On demurrer in an action of tort by a passenger for hire against a carrier by airplane, it was held that a cause of action was stated on the face of a declaration alleging the transportation of the plaintiff" on a journey,
that the defendant "negligently allowed insufficient time for the plaintiff to transfer from" one airport to another "in accordance with arrangements made by" the defendant, and that "as a result of said negligence of the defendant" the plaintiff "tripped and caused herself . . . injury."
TORT. Writ in the Superior Court dated May 7, 1952.
The plaintiff appealed from an order by Broadhurst, J., sustaining a demurrer to the declaration.
Melvin I. Bernstein, for the plaintiff.
Richard J. Cotter, Jr., for the defendant.
SPALDING, J. The declaration, after stating that the plaintiff was a passenger for hire of the defendant, asserted "that the defendant had a duty to use due care in arranging the transportation of the plaintiff from Miami, Florida, to Boston, Massachusetts; that the defendant negligently allowed insufficient time for the plaintiff to transfer from Idlewild Field in New York, to LaGuardia Field in New York, in accordance with arrangements made by the said defendant; [and] that as a result of said negligence of the defendant . . . the plaintiff, in the exercise of due care, tripped and caused herself serious and permanent injury." The defendant demurred, assigning the following grounds: "1. That the matters contained in the declaration are insufficient in law to enable the plaintiff to maintain . . . [her] action. 2. The declaration does not set forth a cause of action in that the declaration does not state to which division of actions the action belongs. 3. The declaration does not set forth a cause of action in that it does not state concisely and with substantial certainty the substantive facts necessary to constitute the cause of action. 4. The declaration does not set forth a cause of action in that it does not state that any duty of due care owed by the defendant to the plaintiff was violated." The judge below sustained the demurrer and the plaintiff appealed. We shall confine our discussion to the first ground (failure to state a case), as the defendant does not press the other grounds and we are of opinion that they are lacking in merit.
The allegation "that the defendant negligently allowed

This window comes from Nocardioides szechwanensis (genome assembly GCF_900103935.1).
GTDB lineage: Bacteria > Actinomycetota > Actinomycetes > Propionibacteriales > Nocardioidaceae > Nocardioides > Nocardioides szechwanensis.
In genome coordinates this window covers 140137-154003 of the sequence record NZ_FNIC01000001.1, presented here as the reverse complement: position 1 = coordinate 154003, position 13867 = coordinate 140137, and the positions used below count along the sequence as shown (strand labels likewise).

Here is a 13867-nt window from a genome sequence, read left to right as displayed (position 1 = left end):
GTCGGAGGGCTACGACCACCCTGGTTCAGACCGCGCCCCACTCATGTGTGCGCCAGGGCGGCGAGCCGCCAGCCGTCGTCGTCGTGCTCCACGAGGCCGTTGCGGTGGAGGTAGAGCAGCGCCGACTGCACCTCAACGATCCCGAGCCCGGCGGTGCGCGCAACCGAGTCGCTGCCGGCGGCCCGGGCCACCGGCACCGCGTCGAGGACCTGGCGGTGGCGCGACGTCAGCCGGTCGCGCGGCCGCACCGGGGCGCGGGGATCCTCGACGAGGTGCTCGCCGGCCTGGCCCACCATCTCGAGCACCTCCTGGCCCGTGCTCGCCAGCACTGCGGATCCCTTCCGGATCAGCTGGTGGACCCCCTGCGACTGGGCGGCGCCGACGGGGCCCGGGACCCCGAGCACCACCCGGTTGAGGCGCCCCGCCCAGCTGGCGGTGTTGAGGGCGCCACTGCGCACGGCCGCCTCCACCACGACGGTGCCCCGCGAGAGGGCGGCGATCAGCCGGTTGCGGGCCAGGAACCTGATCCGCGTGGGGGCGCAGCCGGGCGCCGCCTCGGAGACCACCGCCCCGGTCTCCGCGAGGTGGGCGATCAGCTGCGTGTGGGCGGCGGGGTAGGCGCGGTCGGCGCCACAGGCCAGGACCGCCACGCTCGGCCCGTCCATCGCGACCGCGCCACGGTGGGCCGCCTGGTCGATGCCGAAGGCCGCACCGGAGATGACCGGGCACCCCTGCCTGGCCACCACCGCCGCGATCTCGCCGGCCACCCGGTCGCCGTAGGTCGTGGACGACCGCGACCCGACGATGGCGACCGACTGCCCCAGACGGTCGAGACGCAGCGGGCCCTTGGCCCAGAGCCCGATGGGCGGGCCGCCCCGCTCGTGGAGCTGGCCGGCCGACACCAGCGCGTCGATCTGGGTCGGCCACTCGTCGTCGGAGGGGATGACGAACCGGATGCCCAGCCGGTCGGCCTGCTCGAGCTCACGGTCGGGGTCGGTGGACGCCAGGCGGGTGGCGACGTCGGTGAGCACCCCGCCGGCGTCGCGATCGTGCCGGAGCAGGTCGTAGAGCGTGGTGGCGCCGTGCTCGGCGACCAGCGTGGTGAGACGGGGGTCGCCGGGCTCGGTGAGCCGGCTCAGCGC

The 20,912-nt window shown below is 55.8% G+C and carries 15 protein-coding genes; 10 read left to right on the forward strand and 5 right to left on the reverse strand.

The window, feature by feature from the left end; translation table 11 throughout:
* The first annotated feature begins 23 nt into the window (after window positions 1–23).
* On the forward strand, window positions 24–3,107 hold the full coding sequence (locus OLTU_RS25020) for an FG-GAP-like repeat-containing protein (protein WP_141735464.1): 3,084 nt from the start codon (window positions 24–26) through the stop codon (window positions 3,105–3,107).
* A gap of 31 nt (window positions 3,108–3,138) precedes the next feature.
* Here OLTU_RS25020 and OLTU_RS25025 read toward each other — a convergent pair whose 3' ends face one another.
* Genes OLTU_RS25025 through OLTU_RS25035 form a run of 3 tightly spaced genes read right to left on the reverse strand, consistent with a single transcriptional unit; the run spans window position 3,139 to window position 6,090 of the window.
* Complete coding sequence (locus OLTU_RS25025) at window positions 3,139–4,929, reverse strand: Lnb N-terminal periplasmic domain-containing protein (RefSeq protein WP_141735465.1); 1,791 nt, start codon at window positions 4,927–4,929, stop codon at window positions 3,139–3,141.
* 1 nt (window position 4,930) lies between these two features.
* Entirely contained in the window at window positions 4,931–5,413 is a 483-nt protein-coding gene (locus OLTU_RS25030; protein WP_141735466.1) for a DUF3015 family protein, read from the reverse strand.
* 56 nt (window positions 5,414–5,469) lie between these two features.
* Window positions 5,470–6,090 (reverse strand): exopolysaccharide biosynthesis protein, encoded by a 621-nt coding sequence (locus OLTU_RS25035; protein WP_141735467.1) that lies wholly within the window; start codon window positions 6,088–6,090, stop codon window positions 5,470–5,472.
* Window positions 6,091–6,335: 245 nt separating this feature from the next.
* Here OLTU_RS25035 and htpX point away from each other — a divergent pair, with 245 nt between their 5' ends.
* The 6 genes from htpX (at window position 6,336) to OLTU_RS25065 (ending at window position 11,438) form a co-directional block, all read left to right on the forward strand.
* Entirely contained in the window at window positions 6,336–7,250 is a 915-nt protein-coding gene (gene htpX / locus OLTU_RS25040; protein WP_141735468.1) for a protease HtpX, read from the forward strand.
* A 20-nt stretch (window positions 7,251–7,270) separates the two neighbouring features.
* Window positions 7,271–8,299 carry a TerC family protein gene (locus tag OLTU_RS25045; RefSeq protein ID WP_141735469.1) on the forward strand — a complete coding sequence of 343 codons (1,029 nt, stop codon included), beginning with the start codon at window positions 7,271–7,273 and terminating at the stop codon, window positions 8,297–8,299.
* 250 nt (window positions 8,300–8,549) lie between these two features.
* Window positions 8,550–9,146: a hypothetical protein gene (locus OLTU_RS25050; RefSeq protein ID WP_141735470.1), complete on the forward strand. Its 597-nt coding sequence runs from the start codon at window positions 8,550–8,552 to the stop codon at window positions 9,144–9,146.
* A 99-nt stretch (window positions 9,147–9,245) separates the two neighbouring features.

insufficient time for the plaintiff to transfer from Idlewild Field in New York, to LaGuardia Field in New York" imports that the transportation contracted for between the parties made that transfer necessary. The question raised by the demurrer, then, is whether on those facts a duty was imposed by law upon the defendant to allow a sufficient time for the plaintiff to transfer between airports. Authority on this point is scanty. Indeed, the only case which has been found bearing directly on the point is Johnson v. West Chester & Philadelphia Railroad, 70 Pa. 357, 364-366, where the court held that the defendant carrier had a duty to allow a reasonable time for the plaintiff to transfer from the train of a connecting carrier, and that its failure to do so was actionable negligence in the circumstances. We are of opinion that the imposition of such a duty upon a carrier is not unreasonable. For present purposes it is not necessary to determine the extent of the duty other than to say that it is not an absolute one; obviously the vicissitudes of the weather, especially in the case of airplanes, and possibly other matters beyond the control of the carrier would have to be taken into account.
The declaration states that "as a result of . . . [the defendant's] allowing insufficient time for said transfer, the plaintiff . . . tripped and caused herself serious and permanent injury." The defendant contends, however, that "there is no authority supporting the plaintiff's contention that the tripping of the plaintiff as caused by the arranging of the defendant's schedule meets the ordinary requirements of proximate cause in the law of negligence." That contention is unsound. It is undoubtedly true that there is no liability where the defendant's negligence is causally too remote, Carroll v. Cambridge Electric Light Co. 312 Mass. 89 , 95; or where the evidence does not go far enough to show that the defendant's negligence and the plaintiff's injury were causally related. Nass v. Duxbury, 327 Mass. 396 . Many instances of tripping on the part of the plaintiff can be imagined in circumstances for which the defendant would not be answerable. The declaration, however,
alleges a causal relationship between the defendant's negligence and the plaintiff's injury, and the question of remoteness therefore cannot be considered. We must take this allegation at its face value and cannot assume the presence of some intervening force or event sufficient to break the chain of causation. Whether the plaintiff will be able to sustain by evidence the case made out in the declaration is a matter not to be decided on demurrer. Attorney General v. Trustees of Boston Elevated Railway, 319 Mass. 642 , 651.
The order sustaining the demurrer is reversed, and an order is to be entered overruling the demurrer.